Ariel Cassady didn't stay in Salt Lake City to ply her career in public relations and contribute her prosperity to the Utah economy. She could have, but chose not to.
Cassady was raised a Mormon in Austin, Texas. And when it came time to go to college, she attended Brigham Young University in Provo, Utah. She had high hopes for her new home. "I had always heard Utah was going to be some kind of wonderland for me," says Cassady, referring to the state's population, estimated at 60- to 70-percent Mormon.
But Cassady, 22, says she didn't find her wonderland. She says Utah members of the Church of Jesus Christ of Latter-Day Saints were much different from those she knew back in Austin. They were "radical," she terms them, and unwelcoming. "As much as they tried to be religious and think they have compassion for people," Cassady says, "I found that they were probably some of the most judgmental people I've ever met in my life," she says. "It stank. It was disheartening."
She compares her time there with George Orwell's book "1984" and its Big Brother environment. During her education at BYU, Cassady was put on probation once for having her boyfriend sleep on the couch of her school apartment. So rather than stay in Utah on graduating with a degree in PR, Cassady packed her bags and went back home. She works for a firm there.
If you tell her story to people familiar with the business and social climate in Utah, some may simply nod in agreement. Some business leaders, politicians and former residents are saying with increasing clarity that the LDS church and its powerful position in the state may not suit everyone seeking a place to settle down and build a career.
The state has some great outdoors and top-level snow skiing. Also, there's that event known as the 2002 Winter Olympics right around the corner. Mired in a bribery scandal, the state is hoping to rebound with an Olympic Games that attracts business from international quarters. But a number of community figures say they believe the church may actually short-circuit the expected economic and career benefits of Olympic hosting, cramping Utah's business potential and recruiting power. Church officials say they don't agree.
Salt Lake City was founded in 1847 -- under the leadership of Brigham Young -- as a permanent home for the Church of Jesus Christ of Latter-Day Saints.
Today, there are nearly 5 million church members in the United States. Common practices by Mormons include abstaining from alcohol and tobacco.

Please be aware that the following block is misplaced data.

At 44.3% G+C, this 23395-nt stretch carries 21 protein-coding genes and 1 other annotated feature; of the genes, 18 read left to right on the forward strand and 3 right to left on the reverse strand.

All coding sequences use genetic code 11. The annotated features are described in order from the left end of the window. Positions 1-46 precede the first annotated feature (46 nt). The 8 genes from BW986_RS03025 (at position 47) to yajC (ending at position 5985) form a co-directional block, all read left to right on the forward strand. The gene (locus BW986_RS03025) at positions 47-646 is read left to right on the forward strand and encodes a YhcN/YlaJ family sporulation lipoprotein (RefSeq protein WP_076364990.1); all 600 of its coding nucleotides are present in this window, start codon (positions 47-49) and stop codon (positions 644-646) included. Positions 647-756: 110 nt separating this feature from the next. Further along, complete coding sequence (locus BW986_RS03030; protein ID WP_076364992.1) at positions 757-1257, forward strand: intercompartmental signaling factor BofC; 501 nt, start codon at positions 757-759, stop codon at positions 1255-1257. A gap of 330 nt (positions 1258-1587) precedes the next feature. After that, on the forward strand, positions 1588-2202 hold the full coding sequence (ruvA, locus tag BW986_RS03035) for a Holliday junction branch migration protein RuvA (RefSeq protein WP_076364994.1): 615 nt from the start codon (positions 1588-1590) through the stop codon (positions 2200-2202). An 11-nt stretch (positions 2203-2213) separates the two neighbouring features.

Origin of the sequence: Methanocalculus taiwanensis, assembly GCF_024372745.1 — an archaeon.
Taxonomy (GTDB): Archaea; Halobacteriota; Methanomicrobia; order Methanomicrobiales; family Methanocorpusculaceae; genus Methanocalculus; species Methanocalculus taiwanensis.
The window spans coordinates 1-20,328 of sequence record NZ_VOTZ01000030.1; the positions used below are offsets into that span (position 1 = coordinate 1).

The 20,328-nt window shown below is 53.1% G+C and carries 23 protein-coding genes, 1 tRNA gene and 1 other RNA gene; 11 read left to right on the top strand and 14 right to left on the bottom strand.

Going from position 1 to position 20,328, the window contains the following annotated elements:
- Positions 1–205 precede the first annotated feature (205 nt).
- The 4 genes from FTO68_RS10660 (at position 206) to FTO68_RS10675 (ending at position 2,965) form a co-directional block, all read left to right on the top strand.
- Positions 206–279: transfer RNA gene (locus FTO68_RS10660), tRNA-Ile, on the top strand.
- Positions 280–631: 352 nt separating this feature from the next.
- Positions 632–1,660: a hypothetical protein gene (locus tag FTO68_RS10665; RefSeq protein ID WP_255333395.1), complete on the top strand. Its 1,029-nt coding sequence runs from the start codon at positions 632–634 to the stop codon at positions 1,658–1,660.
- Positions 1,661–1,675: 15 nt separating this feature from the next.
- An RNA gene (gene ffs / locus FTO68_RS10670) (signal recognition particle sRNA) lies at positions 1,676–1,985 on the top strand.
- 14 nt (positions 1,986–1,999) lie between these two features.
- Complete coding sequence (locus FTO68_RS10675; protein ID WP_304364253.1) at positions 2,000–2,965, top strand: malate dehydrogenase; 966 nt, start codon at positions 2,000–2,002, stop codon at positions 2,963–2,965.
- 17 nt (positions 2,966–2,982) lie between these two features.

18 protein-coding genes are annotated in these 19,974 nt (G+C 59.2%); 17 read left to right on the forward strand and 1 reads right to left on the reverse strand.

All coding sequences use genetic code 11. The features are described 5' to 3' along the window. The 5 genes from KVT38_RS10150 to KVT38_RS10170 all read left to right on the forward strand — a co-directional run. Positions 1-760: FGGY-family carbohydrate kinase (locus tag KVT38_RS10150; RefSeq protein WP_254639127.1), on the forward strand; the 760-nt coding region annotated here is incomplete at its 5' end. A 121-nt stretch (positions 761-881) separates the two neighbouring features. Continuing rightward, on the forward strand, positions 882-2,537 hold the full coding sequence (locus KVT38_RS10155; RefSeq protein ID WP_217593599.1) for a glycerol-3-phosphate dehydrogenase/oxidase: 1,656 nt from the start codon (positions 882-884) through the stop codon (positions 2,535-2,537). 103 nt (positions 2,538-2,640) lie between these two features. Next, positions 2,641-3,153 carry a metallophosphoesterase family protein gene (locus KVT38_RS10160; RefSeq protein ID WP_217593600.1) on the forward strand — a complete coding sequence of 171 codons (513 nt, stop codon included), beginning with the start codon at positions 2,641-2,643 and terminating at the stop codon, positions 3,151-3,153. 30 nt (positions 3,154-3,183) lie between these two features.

Salt Lake City, meanwhile, has transformed itself into a Rocky Mountain business center. High-tech companies like Novell and Iomega have set up shop there. Tourism is a big industry. And the Olympics, along with an international audience, are coming in less than a year.
What many consider conservative Mormon philosophies are plainly evident. The legislature is made up of a majority of Mormons, according the office of Salt Lake City Mayor Rocky Anderson. The church's tenets, some say, are evident in the state's liquor laws.
Liquor and wine are not sold in restaurants, and the number of liquor stores in Utah isn't determined by supply and demand, but by population. The recent census, which showed an increase in population in Utah, will allow more liquor stores to open.
The laws are at the center of some veiled criticism of the church. Bruce Albertson, CEO of Iomega, recently was featured in an article in the Salt Lake Tribune. Among other issues, he pointed to the perceived Mormon influence on liquor laws, regulations Albertson says promote Utah as a less-than-diverse place to live and play. "I just wish they wouldn't run other people's lives," Albertson told the Tribune. "If they need to control those places (where alcohol is served) to make sure their church people don't drink, they have a bigger problem."
Josh Ewing, a spokesman for Mayor Anderson, says Anderson has been lobbying to have the laws changed for the benefit of business in the state. "He thinks that the liquor laws we have are outdated and they don't even serve the purpose that they're supposed to serve," says Ewing. "The main purpose that they do serve now is disheartening our visitors.
"We've had lots of letters come into our office from businesses that are adversely affected by this, especially the tourist and ski industries. It really runs people off."
Michael Purdy, spokesman for the Church of Jesus Christ of Latter-Day Saints, says he sees no connection between liquor laws and the church. "The church doesn't set liquor policy for the state," Purdy says. "The state does and the legislature does. Are there a lot of members of the church here? Sure. But the church doesn't set alcohol policy and it would be unfair to say we do.
"On the flip side of that, if you say (the liquor laws are) a negative part of the environment," Purdy says, "I think there's also people that would argue it's a very positive thing, to not have some of the crime and social problems associated with alcohol."